We are developing the novel αIIbβ3 pure antagonist, RUC-4, for first point of contact treatment of ST Segment Elevated Myocardial Infarction (STEMI) in combination with aspirin. We have chosen the subcutaneous (SC) route to facilitate its delivery by ambulance and emergency room personnel, and potentially by self-administration. In preparation for initiating human studies, we have conducted preclinical studies of: 1. the pharmacokinetics (PK) and pharmacodynamics (PD) of RUC-4 succinate administered IV, IM, and SC to non-human primates (NHP); 2. the impact of in vitro aspirin on the RUC-4 IC50 in human platelet-rich plasma (PRP); and 3. the effect of different anticoagulants on the IC50 of RUC-4 in human PRP.
Non-human primates (Macaca fascicularis; NHPs) received RUC-4 at 1.0, 1.96, and 3.86 mg/kg IV, IM, and SC. Blood samples for IV PK studies were collected at 0, 1, 5, 15, 30, 120, and 270 min; samples for IM and SC PK studies were collected at 0, 5, 15, 30, 45, 120, and 270 min and ~27 hrs, the latter only for animals that received 3.86 mg/kg IM. There were 2 animals per group and 2 groups per dose, so no more than 4-5 samples were collected from a single animal. Platelet aggregation was performed with 5 µM ADP on citrated PRP from the NHPs that received RUC-4 IM. All doses of RUC-4 administered IM and SC were well tolerated, but animals demonstrated variable temporary bruising. None of the animals developed thrombocytopenia despite receiving up to 4 doses of RUC-4 over 3 months. The PK data are shown in the Table; both IM and SC RUC-4 reached dose-dependent peak levels within 5-15 min, with T1/2 s between 0.28 and 0.56 hrs. The bioavailability of RUC-4 IM and SC ranged between 0.60-0.88 at doses of 1.93 and 3.86 mg/kg; there was greater variability in bioavailability at 1 mg/kg (1.2 IM and 0.55 SC). Platelet aggregation studies demonstrated >80% inhibition of the initial slope of aggregation in response to ADP in all samples in which the whole blood RUC-4 concentration was ≥ ~8 nM, with partial inhibition at lower concentrations.
Since aspirin is the standard-of-care for initial treatment of STEMI, we plan to administer RUC-4 + aspirin. To assess aspirin-RUC-4 interactions, we compared the RUC-4 IC50 in untreated human citrated PRP to the RUC-4 IC50 in PRP pre-treated with 0.83 mM aspirin for 10 min at 22°C. This aspirin dose completely inhibited platelet aggregation to 1.5 mM arachidonic acid in each donor, indicating inhibition of thromboxane A2 production. In studies on 5 donors using 5 μM ADP as the agonist, the RUC-4 IC50 was 40 ± 9 nM in untreated PRP and 37 ± 5 nM in aspirin-treated PRP (p=0.50).
Previous studies demonstrated that citrate anticoagulation can variably enhance the antiplatelet effect of some αIIbβ3 antagonists (Phillips et al., Circulation 96:1488, 1997: Kereiakes et al., J Thromb Thrombolysis 12:123, 2001). We therefore compared the IC50 of RUC-4 in human blood anticoagulated with citrate (0.38%), heparin (15.8 U ml), and PPACK (300 nM) when stimulated with a thrombin receptor activating peptide (T6; TRAP) at 20 µM. The resulting IC50 values were 66 ± 25, 111 ± 7, and 122 ± 17, respectively (n=4; p=0.05 for citrate vs PPACK and p=0.04 for heparin vs citrate). With 20 µM ADP activation, the IC50 values for blood anticoagulated with citrate and PPACK (100 µM) were 54 ± 13 and 102 ± 12 nM (p=0.001).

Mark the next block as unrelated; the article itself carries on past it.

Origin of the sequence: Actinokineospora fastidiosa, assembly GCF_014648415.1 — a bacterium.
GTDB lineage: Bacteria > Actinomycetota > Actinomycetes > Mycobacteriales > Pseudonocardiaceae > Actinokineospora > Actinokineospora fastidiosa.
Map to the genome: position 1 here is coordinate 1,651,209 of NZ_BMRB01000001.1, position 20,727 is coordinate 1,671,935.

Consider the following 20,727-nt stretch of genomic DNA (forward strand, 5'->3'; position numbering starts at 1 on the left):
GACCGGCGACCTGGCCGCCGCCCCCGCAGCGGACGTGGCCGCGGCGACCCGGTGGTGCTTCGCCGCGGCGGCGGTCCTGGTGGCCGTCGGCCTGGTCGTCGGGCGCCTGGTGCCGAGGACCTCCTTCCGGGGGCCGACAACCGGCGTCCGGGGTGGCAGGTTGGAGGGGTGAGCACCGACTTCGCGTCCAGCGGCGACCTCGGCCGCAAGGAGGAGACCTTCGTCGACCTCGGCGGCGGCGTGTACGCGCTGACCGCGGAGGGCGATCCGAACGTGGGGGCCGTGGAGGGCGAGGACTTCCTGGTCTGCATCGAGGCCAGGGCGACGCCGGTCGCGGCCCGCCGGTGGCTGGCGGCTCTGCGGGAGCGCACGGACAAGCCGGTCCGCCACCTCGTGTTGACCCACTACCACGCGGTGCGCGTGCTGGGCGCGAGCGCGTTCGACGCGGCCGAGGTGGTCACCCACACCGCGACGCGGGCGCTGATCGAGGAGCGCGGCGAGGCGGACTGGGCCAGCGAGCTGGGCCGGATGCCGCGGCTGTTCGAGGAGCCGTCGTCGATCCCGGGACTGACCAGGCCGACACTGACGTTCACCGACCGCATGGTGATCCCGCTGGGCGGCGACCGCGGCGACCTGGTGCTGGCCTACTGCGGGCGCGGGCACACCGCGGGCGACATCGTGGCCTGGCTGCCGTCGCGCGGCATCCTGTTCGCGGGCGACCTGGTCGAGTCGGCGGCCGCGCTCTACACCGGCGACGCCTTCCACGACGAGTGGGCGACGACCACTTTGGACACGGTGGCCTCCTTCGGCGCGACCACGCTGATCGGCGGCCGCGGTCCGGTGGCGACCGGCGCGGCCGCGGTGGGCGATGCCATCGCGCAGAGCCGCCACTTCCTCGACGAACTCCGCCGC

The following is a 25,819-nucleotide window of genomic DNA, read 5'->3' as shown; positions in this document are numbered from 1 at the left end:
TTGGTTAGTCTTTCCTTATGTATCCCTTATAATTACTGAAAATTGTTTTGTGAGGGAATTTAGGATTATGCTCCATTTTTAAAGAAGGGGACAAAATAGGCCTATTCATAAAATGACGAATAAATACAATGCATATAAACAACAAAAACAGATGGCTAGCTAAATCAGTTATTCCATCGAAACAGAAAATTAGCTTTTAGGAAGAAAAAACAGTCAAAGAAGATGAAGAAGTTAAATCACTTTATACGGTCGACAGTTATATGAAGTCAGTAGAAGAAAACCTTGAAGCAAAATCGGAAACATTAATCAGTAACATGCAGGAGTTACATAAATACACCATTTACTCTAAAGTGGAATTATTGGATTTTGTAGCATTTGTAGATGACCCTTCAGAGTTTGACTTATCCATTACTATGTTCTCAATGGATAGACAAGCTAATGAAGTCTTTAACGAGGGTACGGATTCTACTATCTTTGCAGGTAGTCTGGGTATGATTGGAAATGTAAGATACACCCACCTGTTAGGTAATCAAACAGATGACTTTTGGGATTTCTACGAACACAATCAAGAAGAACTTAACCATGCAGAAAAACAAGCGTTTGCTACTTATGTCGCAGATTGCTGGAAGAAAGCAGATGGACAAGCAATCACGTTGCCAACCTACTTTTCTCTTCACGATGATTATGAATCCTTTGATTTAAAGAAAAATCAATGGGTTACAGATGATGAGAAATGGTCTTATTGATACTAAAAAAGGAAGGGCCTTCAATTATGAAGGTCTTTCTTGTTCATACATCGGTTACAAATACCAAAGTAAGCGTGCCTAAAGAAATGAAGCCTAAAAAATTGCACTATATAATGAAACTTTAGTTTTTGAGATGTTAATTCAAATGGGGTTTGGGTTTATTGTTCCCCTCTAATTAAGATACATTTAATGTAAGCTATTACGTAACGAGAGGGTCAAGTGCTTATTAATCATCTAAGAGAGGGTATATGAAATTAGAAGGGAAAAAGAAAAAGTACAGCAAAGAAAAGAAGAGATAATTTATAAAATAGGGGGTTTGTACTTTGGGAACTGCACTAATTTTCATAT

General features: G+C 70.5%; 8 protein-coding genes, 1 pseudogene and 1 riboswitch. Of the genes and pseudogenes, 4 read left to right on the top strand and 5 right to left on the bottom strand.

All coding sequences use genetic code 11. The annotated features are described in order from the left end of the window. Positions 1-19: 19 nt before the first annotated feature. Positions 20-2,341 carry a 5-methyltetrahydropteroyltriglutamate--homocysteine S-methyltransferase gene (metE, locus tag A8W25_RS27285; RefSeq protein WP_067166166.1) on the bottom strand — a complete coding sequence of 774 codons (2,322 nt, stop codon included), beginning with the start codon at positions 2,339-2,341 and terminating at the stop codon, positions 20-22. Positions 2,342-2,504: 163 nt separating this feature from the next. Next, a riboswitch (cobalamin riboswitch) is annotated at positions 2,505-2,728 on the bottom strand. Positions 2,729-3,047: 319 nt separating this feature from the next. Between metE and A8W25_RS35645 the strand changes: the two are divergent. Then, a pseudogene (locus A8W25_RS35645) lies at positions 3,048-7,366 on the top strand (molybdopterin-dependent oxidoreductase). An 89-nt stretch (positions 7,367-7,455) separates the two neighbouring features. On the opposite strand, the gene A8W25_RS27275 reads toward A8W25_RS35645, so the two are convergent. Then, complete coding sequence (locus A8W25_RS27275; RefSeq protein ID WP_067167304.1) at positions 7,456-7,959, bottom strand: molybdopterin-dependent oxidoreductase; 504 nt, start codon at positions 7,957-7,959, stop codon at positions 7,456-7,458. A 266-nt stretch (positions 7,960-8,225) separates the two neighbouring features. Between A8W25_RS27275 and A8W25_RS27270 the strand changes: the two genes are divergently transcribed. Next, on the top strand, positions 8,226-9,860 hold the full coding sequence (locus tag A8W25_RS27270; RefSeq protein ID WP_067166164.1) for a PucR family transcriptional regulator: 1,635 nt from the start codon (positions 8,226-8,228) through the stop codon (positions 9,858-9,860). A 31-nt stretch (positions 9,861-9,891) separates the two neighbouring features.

In summary: 1. In accord with our studies with RUC-4 free base (Li et al., ATVB 34: 2321, 2014), IM RUC-4 succinate achieves peak blood levels in NHP within 5 min, resulting in >80% inhibition of platelet aggregation that persists for several hrs at a dose of 3.86 mg/kg. 2. SC RUC-4 achieves peak blood levels within 5-15 min; while the peak concentrations are lower than those with IM RUC-4 at the same doses, the blood levels are more sustained, with levels equivalent to the IM values producing ≥80% inhibition of initial slope persisting for several hrs. 3. Aspirin at a concentration that eliminates arachidonic acid-induced platelet aggregation does not affect the IC50 for RUC-4; 4. Assaying RUC-4 IC50 in human PRP from blood anticoagulated with citrate yields a value ~50% of that obtained with PRP prepared from blood anticoagulated with agents that do not affect divalent cation levels. Thus, the values in the presence of citrate may overestimate the in vivo antiplatelet effect. We conclude that the PK and PD of SC RUC-4 are favorable for short-term, high-potency inhibition of platelet aggregation as part of first point of care treatment of STEMI.
Nedelman:Biomere: Employment, Equity Ownership. Coller:Centocor: Patents & Royalties: Abciximab; CeleCor: Consultancy, Equity Ownership; Rockefeller University: Patents & Royalties: RUC-4; Platelet Biogenesis: Consultancy; Accumetrics: Patents & Royalties: VerifyNow Assays; Scholar Rock: Consultancy, Equity Ownership.
Asterisk with author names denotes non-ASH members.